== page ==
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Experimental Results on Simulating EREW PRAM

Work-Optimally on Mesh of Trees

Ville Leppanen

Department of Computer Science

University of Turku, FINLAND

E-mail: Ville.Leppanen@cs.utu.fi

Research Report R-94-10

University of Turku, Computer Science

July 14, 1994

Abstract

In this paper we provide experimental evidence that 2-dimensional and 3-dimensional mesh of trees can simulate EREW PRAM models with simulation cost 2{3 routing steps per simulated PRAM processor. Previously, we have proven the cost to be at most roughly 2{3-fold larger. We provide a lot of simulation results with various parameter values.

1 Introduction

1.1 Definition of mesh of trees

Definition 1.1 The n-sided d-dimensional Mesh of Trees (MT) is a graph that is based on an n-sided d-dimensional mesh of nodes (without grid edges). For each tower of mesh nodes fVi1;:::ij?1;0;ij+1;:::;id ; : : : ; Vi1;:::ij?1;n?1;ij+1;:::;id g, it contains a complete binary tree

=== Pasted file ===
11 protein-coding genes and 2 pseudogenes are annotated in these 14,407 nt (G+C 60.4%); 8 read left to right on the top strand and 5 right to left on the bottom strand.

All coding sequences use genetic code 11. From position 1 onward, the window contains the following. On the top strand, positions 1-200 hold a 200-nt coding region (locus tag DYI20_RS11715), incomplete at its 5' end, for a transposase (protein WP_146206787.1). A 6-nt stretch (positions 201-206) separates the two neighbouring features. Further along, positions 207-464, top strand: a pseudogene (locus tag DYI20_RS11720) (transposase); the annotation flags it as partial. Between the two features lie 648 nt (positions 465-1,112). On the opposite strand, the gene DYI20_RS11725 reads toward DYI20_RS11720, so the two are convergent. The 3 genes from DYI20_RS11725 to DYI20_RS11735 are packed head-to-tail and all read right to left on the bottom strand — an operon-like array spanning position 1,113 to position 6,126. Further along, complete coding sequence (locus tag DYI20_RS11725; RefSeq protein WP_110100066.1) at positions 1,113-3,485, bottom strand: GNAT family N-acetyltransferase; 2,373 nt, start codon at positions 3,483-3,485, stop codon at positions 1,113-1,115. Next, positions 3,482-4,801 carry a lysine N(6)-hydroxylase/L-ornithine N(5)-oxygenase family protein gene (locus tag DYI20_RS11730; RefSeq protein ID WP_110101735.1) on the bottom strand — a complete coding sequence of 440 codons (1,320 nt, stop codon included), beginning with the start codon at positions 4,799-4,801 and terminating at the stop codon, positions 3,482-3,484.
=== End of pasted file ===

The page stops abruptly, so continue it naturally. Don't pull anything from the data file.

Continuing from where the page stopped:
T ji1 ;:::;ij?1;ij+1;:::;id , whose leaves are the nodes of the tower. The edges of complete binary trees are bi-directional. The MT contains no other edges. The degree of MT is max(3; d), and the number of nodes is jV j = (d+1)nd ?dnd?1. Respectively, the diameter is 2d log n.

In the 2-dimensional case (see Figure 1), we call T 1i the i'th row tree RTi, and T 2i the i'th column tree CTi. We assume that there is a processor Pi2;:::;id in the root of T 1i2 ;:::;id for each i2; : : : ; id 2 f0; : : : ; n ? 1g. Similarly, we assume the memory module Mi1;:::;id?1 to reside at the root of T di1 ;:::;id?1 . Thus, the n-sided d-dimensional mesh of trees consists

of N = nd?1 processors and memory modules.

1.2 Results

In [1] we proved that with high probability an n-sided 2-dimensional and an n-sided 3- dimensional mesh of trees can simulate EREW PRAM work-optimally with cost at most (4 + 5`)=` and (6 + 11`)=` steps per simulated PRAM processor, if each real processor is simulating ` ? log n PRAM processors. The bounds given by our analysis in [1] were claimed to be too high in practice. In this paper we report the results of approximately 2400 routing experiments, which show that this is indeed the case.

In the 2-dimensional case, the simulation cost (in terms of routing steps) can be pushed below 1:5, if there is sufficient load. Even on quite moderate load 4 ? logn the cost seems